When I saw the surgeon, Hector, he talked me through the operation. After I’d given him a huge hug, of course. All in all, they were very happy with how it had gone. He said, again, how good Ross’s liver was – if they could have designed the perfect liver for Hugo, that would have been it. It just goes to show how things are meant to be – if he’d had the cadaveric liver a fortnight previous, they wouldn’t have been able to close him up. But they managed to close him with Ross’s – muscle and skin. He was also happy with how the ‘plumbing’ had gone – the blood seemed to be flowing well, and it had showed early signs of functioning. The liver was good.
Hugo’s liver, on the other hand, had been in a terrible state. It was, essentially, a dead organ. Black, green, bilious and rock hard. Like a piece of evil that was squatting inside my son. Hector told Ross that it’s up there with the worst he’s seen in a baby that age. How Hugo lasted as long as he did, and how he found the strength to be as alert, as active, and as happy as he was, just astounds me. I knew he was doing well, but to see the real, stark truth of what was happening inside him was a real punch to the stomach. I think it’s safe to say that he couldn’t have lasted much longer without his transplant – and this was really why we were kept in hospital. So they didn’t let him die. It was incredibly upsetting, yet at the same time it just made me even prouder of him (if that was even possible) that he just carried on regardless. I knew he was very, very poorly, but as strange as it sounds, I never really saw it in him, as he never acted poorly. He had a resolute will to live. I am so in awe of my baby boy.
Because of the adhesions, and the severity of the diseased liver, Hugo is at a higher risk of complications post-transplant. His bowel walls are thin and damaged, so he may suffer a perforation. And his portal vein is at risk of blockage as it is very narrow, caused by the portal hypertension (his body had formed shunts to deliver blood to the liver, after which the veins can become narrow and collapse). If he does suffer a perforation or blockage, he will require more surgery. Suffice to say, they are keeping a very, very close eye on these things. And even though I hate the thought of him going in again, I don’t feel as scared, as I know he doesn’t have that thing inside him any more. I feel like we can conquer his obstacles now.
I finally got a call from Fiona at 7.30pm to tell me that Hugo was closed and up in PICU. When I got that phone call, the relief finally flooded out of me. Whereas that morning, I’d felt full of lead when both of my boys were in, I suddenly felt the weight lift. It was done. They were both safely out of surgery, and in intensive care. After 98 days of waiting, it was finally done. Hugo had a new liver; he no longer has Biliary Atresia. Even though we know the next stage won’t be easy, we are finally on the other side of that hurdle; one where we can believe our little boy will get better and start to have the life he so truly deserves. We can finally start to look forward.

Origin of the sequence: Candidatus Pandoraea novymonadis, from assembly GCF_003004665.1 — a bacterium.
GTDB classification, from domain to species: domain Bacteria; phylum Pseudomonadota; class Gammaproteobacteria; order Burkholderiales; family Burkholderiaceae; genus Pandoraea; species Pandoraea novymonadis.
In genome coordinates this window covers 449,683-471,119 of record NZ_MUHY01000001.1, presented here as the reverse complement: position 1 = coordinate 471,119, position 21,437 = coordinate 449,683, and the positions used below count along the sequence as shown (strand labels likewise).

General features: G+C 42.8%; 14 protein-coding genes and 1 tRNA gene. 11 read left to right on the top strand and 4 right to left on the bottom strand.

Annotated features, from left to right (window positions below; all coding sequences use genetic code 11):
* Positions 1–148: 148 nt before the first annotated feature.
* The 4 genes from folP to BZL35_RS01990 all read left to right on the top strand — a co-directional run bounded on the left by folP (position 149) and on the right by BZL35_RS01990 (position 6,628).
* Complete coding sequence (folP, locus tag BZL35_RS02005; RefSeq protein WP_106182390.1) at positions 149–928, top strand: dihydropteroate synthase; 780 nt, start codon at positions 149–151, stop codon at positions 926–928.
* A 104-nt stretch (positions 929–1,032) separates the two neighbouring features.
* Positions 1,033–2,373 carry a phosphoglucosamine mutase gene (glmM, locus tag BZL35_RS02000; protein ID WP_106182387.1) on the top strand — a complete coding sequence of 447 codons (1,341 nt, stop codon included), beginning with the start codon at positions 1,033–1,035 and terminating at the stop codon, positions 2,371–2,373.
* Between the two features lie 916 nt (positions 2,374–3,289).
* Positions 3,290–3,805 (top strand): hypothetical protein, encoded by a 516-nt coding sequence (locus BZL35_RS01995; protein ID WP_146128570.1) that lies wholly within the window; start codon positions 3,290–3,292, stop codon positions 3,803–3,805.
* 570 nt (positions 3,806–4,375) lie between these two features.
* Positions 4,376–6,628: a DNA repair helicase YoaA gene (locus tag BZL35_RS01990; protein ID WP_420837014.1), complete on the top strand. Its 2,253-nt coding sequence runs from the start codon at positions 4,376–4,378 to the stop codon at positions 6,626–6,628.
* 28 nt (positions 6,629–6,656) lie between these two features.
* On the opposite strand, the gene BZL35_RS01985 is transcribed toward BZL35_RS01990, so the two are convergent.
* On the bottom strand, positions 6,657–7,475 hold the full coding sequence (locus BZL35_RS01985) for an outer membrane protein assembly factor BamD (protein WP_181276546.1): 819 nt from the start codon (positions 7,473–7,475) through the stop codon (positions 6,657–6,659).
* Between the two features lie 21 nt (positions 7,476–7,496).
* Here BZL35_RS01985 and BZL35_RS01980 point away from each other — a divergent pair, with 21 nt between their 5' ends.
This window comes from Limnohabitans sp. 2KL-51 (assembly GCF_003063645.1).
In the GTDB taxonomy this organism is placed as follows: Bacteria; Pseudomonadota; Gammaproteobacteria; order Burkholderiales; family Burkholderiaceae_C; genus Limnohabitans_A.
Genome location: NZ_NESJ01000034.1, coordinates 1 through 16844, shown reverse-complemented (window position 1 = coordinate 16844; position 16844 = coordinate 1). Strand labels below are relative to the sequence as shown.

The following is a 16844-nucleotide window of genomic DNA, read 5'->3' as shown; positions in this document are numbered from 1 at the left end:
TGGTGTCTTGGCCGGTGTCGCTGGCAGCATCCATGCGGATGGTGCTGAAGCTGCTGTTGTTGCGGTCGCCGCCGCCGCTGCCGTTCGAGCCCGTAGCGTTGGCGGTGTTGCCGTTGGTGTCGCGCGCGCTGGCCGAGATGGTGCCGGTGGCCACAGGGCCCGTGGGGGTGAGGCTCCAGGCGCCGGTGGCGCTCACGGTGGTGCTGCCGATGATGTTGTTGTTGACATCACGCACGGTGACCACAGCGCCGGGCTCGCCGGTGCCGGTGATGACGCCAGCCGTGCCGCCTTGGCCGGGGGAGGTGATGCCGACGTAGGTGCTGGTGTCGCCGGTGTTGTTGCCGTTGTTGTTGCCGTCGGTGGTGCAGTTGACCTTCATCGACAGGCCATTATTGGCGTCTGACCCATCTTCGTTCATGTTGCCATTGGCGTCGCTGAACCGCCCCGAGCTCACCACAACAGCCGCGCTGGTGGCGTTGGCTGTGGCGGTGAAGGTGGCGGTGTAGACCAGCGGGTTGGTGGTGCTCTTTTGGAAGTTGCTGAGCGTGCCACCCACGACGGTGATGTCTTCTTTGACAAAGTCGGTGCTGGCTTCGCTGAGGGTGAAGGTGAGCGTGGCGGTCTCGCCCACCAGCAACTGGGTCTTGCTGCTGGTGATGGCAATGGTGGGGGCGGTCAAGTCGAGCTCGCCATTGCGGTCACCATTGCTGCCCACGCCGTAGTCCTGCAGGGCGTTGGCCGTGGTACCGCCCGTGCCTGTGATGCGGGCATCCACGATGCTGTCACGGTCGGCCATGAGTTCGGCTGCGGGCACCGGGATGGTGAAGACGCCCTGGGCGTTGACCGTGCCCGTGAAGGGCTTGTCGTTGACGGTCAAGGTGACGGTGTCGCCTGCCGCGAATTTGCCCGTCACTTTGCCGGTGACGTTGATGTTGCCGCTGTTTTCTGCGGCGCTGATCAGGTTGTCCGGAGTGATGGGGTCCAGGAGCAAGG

We’re now at the end of day 5 post-transplant, and they’re both doing well. I’m trying my best to split my time between the two of them; it’s not easy, as I want to look after both of them as much as I can. But the exhaustion is so worth it as I see them both get better. Ross is still fragile, and he’s getting tired very quickly. But his scar is looking great and he’s getting stronger by the day. He’s now getting out of bed and has made it up to see Hugo a couple of times, and they’re now talking about his date for discharge. Unfortunately, he’s getting totally crap care on his ward. It’s surprising, as King’s is such a good hospital, but his nurses genuinely don’t seem to care that he’s had major surgery; on day 2 they removed his cannulas and told him to take paracetamol tablets instead of having IV. I mean, really?! Thankfully, Fiona has been kicking butt for us, and they’ve been bending their strict visiting hours for me so I can get in and help him out a bit, but it’s added to the stress of it all unnecessarily.
And Hugo… well, at the moment (touch wood and everything), Hugo looks just incredible. He’s had some ups and downs already – all par for the course – which made the weekend quite difficult. But he’s overcoming the challenges, hour by hour and day by day, and taking the small steps that we need him to take. His colour is already so improved – his bilirubin (the part of the blood that turns him yellow) is now at about 60, so he looks much less jaundiced. It should be under 10, but it went up to about 450 at it’s highest. His belly looks amazing – his ascites has totally gone (you’d hope so after they took over a litre of fluid away from his belly on Friday!) But that’s not the important thing. The important thing is that the liver is currently working! The liver function tests are all returning to normal ranges, so far. The graft seems to be working. It’s VERY early days, of course. We’ve been told to expect a bout of rejection – it’s quite normal. And although he’s off the breathing support, out of PICU and back on Rays, he’s still at risk of a range of complications. He’s not yet feeding orally, but he’s tolerating milk well and everyone seems confident it won’t be long until that picks up. We’re not out of the woods yet. We’re taking each day as it comes. And so far, so good.
I still can’t find the words to describe how I feel about what Ross did on Friday. I choke up when I think about it. Lots of people have called him a hero – including me – but it doesn’t really do it justice. Neither does proud, even though I am – VERY proud. I’m actually totally in awe of him. Ross is my best friend, he is a wonderful husband and an amazing father. But he’s done something in the last week that has touched my heart in a new way. He saved my baby’s life. He kept saying that it’s what anyone would do in this situation – that may well be true, but he actually did it. He gave Hugo another chance. What do you say to the man who does that? Thank you, I guess!
Third time really was lucky for us.